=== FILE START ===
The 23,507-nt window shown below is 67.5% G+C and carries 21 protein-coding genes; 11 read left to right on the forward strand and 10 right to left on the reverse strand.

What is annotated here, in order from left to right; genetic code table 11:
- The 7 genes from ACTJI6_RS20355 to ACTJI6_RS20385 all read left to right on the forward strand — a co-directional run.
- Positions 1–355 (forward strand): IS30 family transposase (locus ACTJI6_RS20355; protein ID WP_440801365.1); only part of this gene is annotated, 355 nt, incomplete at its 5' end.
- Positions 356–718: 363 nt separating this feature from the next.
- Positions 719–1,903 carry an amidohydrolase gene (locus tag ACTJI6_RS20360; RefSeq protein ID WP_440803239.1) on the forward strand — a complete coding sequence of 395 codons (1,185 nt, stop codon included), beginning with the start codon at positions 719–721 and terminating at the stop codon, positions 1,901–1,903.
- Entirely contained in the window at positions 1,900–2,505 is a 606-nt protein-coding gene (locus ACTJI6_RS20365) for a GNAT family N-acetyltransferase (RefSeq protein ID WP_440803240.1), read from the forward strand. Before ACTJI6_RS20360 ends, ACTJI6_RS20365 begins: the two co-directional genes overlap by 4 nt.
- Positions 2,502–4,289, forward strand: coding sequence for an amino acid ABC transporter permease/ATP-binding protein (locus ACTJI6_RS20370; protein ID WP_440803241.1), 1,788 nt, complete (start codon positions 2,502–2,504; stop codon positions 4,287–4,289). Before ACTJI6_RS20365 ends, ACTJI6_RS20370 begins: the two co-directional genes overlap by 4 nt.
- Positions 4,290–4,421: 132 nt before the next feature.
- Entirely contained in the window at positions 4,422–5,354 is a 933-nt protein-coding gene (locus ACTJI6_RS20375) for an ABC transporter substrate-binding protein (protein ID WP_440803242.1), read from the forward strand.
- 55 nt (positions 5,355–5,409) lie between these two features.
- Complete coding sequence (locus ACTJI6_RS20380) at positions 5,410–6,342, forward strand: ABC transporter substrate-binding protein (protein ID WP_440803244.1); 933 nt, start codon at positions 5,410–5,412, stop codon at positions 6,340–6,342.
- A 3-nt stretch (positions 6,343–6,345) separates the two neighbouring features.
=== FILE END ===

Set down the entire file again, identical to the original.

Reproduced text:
The 23,507-nt window shown below is 67.5% G+C and carries 21 protein-coding genes; 11 read left to right on the forward strand and 10 right to left on the reverse strand.

What is annotated here, in order from left to right; genetic code table 11:
- The 7 genes from ACTJI6_RS20355 to ACTJI6_RS20385 all read left to right on the forward strand — a co-directional run.
- Positions 1–355 (forward strand): IS30 family transposase (locus ACTJI6_RS20355; protein ID WP_440801365.1); only part of this gene is annotated, 355 nt, incomplete at its 5' end.
- Positions 356–718: 363 nt separating this feature from the next.
- Positions 719–1,903 carry an amidohydrolase gene (locus tag ACTJI6_RS20360; RefSeq protein ID WP_440803239.1) on the forward strand — a complete coding sequence of 395 codons (1,185 nt, stop codon included), beginning with the start codon at positions 719–721 and terminating at the stop codon, positions 1,901–1,903.
- Entirely contained in the window at positions 1,900–2,505 is a 606-nt protein-coding gene (locus ACTJI6_RS20365) for a GNAT family N-acetyltransferase (RefSeq protein ID WP_440803240.1), read from the forward strand. Before ACTJI6_RS20360 ends, ACTJI6_RS20365 begins: the two co-directional genes overlap by 4 nt.
- Positions 2,502–4,289, forward strand: coding sequence for an amino acid ABC transporter permease/ATP-binding protein (locus ACTJI6_RS20370; protein ID WP_440803241.1), 1,788 nt, complete (start codon positions 2,502–2,504; stop codon positions 4,287–4,289). Before ACTJI6_RS20365 ends, ACTJI6_RS20370 begins: the two co-directional genes overlap by 4 nt.
- Positions 4,290–4,421: 132 nt before the next feature.
- Entirely contained in the window at positions 4,422–5,354 is a 933-nt protein-coding gene (locus ACTJI6_RS20375) for an ABC transporter substrate-binding protein (protein ID WP_440803242.1), read from the forward strand.
- 55 nt (positions 5,355–5,409) lie between these two features.
- Complete coding sequence (locus ACTJI6_RS20380) at positions 5,410–6,342, forward strand: ABC transporter substrate-binding protein (protein ID WP_440803244.1); 933 nt, start codon at positions 5,410–5,412, stop codon at positions 6,340–6,342.
- A 3-nt stretch (positions 6,343–6,345) separates the two neighbouring features.